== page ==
Later in the same letter, Mahler returns to the issue of transpositions, and identifies another means of dealing with troublesome pitches in the vocal part: that he could take them into the piano part. The pitches he has in mind are likely to have been at the extremes of the songs' compass. In some songs among the Lieder eines fahrenden Gesellen, Lieder und Gesänge and Des Knaben Wunderhorn Mahler offered an ossia (in rare cases, two) for a pitch at the extreme of the compass employed, but (apart from Revelge, the first of the Sieben Lieder to be composed), he offers none in Kindertotenlieder or the Sieben Lieder. In his letter Mahler offers to discuss similar ossias in songs from these two later collections with Messchaert. This gesture might be understood as a concession primarily motivated by Mahler's awareness of Messchaert's status as one of the finest proponents of the German Lied of his generation rather than as a signal that he would have wished to encourage a more generally fluid approach to his conceptions: indeed he makes it clear that sometimes a genuinely creative approach to a vocal problem was needed, one which only he could provide.
Music and Text
The continuation of Mahler's response to Messchaert, which follows on directly from the quotation above, makes it clear, that the singer had also suggested a revision to the vocal line in the fourth song:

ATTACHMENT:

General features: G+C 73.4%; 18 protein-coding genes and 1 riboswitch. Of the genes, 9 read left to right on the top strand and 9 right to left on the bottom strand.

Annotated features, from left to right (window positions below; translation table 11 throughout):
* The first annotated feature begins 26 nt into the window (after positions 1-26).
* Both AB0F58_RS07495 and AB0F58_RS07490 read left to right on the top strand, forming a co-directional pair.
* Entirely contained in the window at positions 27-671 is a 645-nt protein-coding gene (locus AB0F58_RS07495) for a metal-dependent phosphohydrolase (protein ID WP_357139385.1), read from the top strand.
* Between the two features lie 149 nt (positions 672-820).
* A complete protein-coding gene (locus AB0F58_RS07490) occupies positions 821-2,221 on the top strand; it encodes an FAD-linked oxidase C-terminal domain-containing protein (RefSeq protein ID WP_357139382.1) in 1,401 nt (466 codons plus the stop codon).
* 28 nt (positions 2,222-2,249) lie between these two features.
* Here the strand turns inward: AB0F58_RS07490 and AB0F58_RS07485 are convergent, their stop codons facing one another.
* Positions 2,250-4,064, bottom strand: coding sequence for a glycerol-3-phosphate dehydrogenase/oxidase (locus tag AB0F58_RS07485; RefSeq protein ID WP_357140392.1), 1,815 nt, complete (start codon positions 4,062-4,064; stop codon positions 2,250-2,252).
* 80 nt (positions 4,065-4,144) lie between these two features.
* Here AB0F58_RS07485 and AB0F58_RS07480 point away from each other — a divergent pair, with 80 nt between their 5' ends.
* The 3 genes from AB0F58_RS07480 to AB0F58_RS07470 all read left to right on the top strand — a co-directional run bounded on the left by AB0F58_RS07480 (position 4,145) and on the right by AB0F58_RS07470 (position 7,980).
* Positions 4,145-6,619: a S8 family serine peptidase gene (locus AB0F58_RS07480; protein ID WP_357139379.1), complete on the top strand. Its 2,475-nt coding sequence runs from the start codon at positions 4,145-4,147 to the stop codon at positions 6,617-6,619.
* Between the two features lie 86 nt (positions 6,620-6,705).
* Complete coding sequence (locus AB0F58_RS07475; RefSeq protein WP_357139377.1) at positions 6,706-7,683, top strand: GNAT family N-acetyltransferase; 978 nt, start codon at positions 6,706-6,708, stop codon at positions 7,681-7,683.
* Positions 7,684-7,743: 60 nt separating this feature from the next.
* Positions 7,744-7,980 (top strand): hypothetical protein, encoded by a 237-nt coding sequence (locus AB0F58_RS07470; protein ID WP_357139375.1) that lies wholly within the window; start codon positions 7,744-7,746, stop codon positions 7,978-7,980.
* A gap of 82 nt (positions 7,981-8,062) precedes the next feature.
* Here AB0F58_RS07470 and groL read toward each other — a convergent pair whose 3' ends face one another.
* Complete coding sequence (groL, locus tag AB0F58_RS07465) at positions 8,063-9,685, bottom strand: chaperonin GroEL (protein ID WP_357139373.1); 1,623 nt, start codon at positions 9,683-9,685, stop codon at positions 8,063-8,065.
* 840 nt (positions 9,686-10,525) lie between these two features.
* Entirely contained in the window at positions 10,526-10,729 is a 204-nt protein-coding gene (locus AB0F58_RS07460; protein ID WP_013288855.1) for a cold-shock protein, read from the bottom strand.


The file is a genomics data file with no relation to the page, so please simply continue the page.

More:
Whatever Messchaert had proposed, Mahler was not satisfied, and re-wrote what was actually his own text in order to preserve a musical point (Mahler's changes in italics):
The passage in question concerns the final cadential closure on the tonic in bb. 67–9. The two previous strophes have at the comparable moments (see bb. 19–24 and 42–46) carefully avoided giving the principle melodic material to the voice and indeed, in both passages the vocal line breaks off as if in mid-phrase and, as the piano and voice version alone makes explicit, is continued by the accompaniment (see figs 1a-c). Only at the end of the song does the voice vocalise the distinctive stepwise cadential descent: any alteration to that line would have undermined the musical (and ultimately expressive) point, that it was only at the end that the protagonist achieves some form of melodic closure.⁶ However, that cadential extension of the vocal phrase required additional text and Mahler had originally expanded Ruckert's last line with the addition of 'auf jenen Höh'n'; the alternative text he proposed to Messchaert might well prove useful to other singers.